< Slip No. 730 Clue list 3 Feb 1963 Slip image Slip No. 738 >

XIMENES CROSSWORD No. 734

NASALITY

1.  F. G. Illingworth: One result of the continued cold—nearly all stay in, well wrapped up (anag. incl. al(l); ref. harsh winter of 1962/3).

2.  F. P. N. Lake: Article about pen, a “51” included, is characteristic of Parkers (a LI in an (rev.) + sty; Parker 51 pen; nosey parker).

3.  J. A. Fincken: You’ll find me in North American speech—& lit! (lit in NA say, & lit.; American accent).

H.C.

Lt Col P. S. Baines: Sound characteristic of North America, perhaps (incl. lit!) (lit. in NA say, & lit.; American accent).

T. E. Bell: Analyse it as you will, keeping out the English is the burden of de Gaulle’s speech (anag. less E; French accent; ref. resistance to UK membership of Common Market).

N. C. Dexter: End of negotiation—one where French retire, interrupting talk—is entailed in pronouncement of de Gaulle’s “no”! (lit (= bed, Fr.) in (negotiatio)n a say; French accent; resistance to UK membership of Common Market).

I. D. Doak: Spiteful about a Long Island accent characteristic in Tennessee, for example (a LI in nasty).

Mrs N. Fisher: It distinguishes North America’s speech (& lit included) (lit. in NA say & lit.; American accent).

J. Gill: I’m little more than half alive, and very disagreeable about it; a sign of a cold in the head (ali(ve) in nasty).

A. H. Jones: Phenomenon observed in French pronunciation of “Latin,” say (anag.; French accent).

Miss J. S. Lumsden: Litany, as rendered in Prioress’s vocal style (anag.; ref. Madame Eglentyne, Canterbury Tales “entuned in hir nose”).

J. D. H. Mackintosh: In New York, put one in a slot—it’s essential for a trunk call (a in a slit, all in NY).

C. J. Morse: The litany meanders about so, it tends to make people drone! (as in anag.).

B. G. Palmer: No engaging “oomph” either side of fifty? Pop-singer’s not “with it” without it! (L in SA + it, all in nay).

B. A. Pike: One result of a cold could be a long stay in (anag. incl. l.).

E. J. Rackham: What was a prominent feature of de Gaulle’s speech? Brief answer, it lay in disunity (anag. incl. ans.; French accent; resistance to UK membership of Common Market).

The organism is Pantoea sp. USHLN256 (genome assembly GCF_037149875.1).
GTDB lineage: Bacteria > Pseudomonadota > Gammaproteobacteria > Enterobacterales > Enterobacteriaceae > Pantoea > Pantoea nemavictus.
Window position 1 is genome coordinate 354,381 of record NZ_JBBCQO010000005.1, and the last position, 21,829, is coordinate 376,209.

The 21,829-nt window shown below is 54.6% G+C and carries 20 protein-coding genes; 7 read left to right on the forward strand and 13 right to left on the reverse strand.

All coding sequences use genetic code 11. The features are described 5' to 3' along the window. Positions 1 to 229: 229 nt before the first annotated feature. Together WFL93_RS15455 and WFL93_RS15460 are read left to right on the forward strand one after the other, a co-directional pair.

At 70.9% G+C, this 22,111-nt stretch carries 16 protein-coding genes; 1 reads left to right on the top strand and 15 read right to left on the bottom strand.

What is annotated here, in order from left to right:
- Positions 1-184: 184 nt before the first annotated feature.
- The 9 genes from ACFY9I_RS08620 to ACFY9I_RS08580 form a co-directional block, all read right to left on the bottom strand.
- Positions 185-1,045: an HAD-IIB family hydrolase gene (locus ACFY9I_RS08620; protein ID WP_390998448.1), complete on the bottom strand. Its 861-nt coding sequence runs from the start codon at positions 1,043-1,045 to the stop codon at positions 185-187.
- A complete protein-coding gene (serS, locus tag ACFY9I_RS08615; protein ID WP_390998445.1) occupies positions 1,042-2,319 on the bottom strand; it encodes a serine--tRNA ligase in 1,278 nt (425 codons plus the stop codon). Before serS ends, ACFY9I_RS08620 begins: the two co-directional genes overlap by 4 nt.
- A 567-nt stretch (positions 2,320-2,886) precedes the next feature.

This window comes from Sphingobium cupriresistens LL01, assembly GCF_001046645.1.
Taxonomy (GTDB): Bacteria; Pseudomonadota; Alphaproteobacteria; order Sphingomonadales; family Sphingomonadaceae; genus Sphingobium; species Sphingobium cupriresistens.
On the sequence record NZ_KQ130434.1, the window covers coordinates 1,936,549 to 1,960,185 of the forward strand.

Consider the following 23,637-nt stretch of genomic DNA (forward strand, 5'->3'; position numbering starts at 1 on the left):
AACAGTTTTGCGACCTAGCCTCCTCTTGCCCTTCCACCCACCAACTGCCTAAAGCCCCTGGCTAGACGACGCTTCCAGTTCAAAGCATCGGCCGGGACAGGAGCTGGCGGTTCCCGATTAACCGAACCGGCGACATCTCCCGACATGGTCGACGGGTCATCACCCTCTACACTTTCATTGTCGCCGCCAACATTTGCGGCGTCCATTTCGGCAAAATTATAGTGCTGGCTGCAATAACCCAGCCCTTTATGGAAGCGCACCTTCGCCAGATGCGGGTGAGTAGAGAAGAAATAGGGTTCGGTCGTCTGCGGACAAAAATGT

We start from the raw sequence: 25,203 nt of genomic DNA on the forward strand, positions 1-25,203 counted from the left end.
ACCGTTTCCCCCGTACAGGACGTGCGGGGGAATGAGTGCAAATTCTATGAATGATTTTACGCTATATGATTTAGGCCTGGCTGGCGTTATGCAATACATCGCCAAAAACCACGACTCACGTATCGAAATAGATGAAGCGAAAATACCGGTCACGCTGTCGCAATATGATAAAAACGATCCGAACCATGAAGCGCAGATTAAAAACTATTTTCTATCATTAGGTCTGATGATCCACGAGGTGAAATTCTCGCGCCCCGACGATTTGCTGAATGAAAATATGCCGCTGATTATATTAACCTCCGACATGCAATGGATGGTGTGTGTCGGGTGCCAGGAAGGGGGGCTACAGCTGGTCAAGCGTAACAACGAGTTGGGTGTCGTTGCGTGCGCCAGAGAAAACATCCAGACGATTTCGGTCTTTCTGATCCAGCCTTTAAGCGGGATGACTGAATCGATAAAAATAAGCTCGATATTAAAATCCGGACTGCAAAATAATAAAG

Rev E. G. Riley: Speaking down one’s nose was not formerly a settled end of oratory (nas (Spens.) a lit (orator)y).

Mrs J. Robertson: In a last stormy meeting de Gaulle’s there—sound character he possesses (anag. + y (= there, Fr.; French accent; resistance to UK membership of Common Market).

R. E. Scraton: A twang that surrounds one in New York (I in a salt, all in NY & lit.; see twang2).

M. C. Souster: A “N” lays it, scrambled, and exhibits it (anag.; nasal ‘N’).

T. A. J. Spencer: Broken-down analyst I can still be of use in identifying gases (anag.).

RUNNERS-UP

C. Allen Baker, S. Barnett, J. W. Bates, J. C. Brash, J. A. Bulley, B. Burton, C. O. Butcher, A. R. Chandler, A. N. Clark, D. L. L. Clarke, P. R. Clemow, P. M. Coombs, R. V. Dawson, T. Dwyer, J. H. Eyre, H. W. Flewett, E. Gomersall, S. B. Green, J. S. Hatton, D. Hawson, C. H. Hudson, Mrs L. Jarman, L. Johnson, T. P. Kelly, G. G. Lawrance, A. Lawrie, Miss A. Malcolm, G. R. Marshall, Mrs E. McFee, J. W. M. Morgan, F. E. Newlove, M. Newman, N. O’Neill, R. V. Penycate, E. G. Phillips, R. Postill, A. Robins, T. E. Sanders, Mrs E. Shackleton, W. K. M. Slimmings, Dr E. Sunderland, M. A. Vernon, G. R. Webb, J. F. N. Wedge, A. J. Young.
 

COMMENTS:—I’m sorry my attack of flu has made this so late: I succumbed when I had just settled the awards, and only now, five days later, am I sane enough to produce this austerity slip, dictated in bed. That is why there are no notes on the clues above, which would have been too complicated for dictation. I am only going to discuss here the one thing which really must be discussed, namely the soundness of the puzzle! Through an infuriating mistake of mine, not of the printers, the tree included in TILLER-ROPE was given in the notes on Feb. 10 as TIL. It should have been TI: TIL, which equals sesame, is definitely not a tree (nor, incidentally, is TILLER). Nowhere else among the theme-words does any tree appear more than once: so by implication TI should not be used a second time. But with TIL as the tree at 34, TI would be available for 32, and that would make TIRED a possible alternative to FIRED and would ruin the soundness of the puzzle. I hope this makes the position clear: with TI needed for 34, FIR is the only possibility for 32. Fortunately FIR is so much better known than TI that few will have been worried, but I apologise to any who were. Apart from this muddle I feel the puzzle was a success, in that I seem to have struck about the right standard of difficulty for most people with the theme, not too easy, like the first one, nor too hard like the second. There were 301 entries, 265 correct. I’m over the worst of the flu and shall be up in a day or two.
 

 
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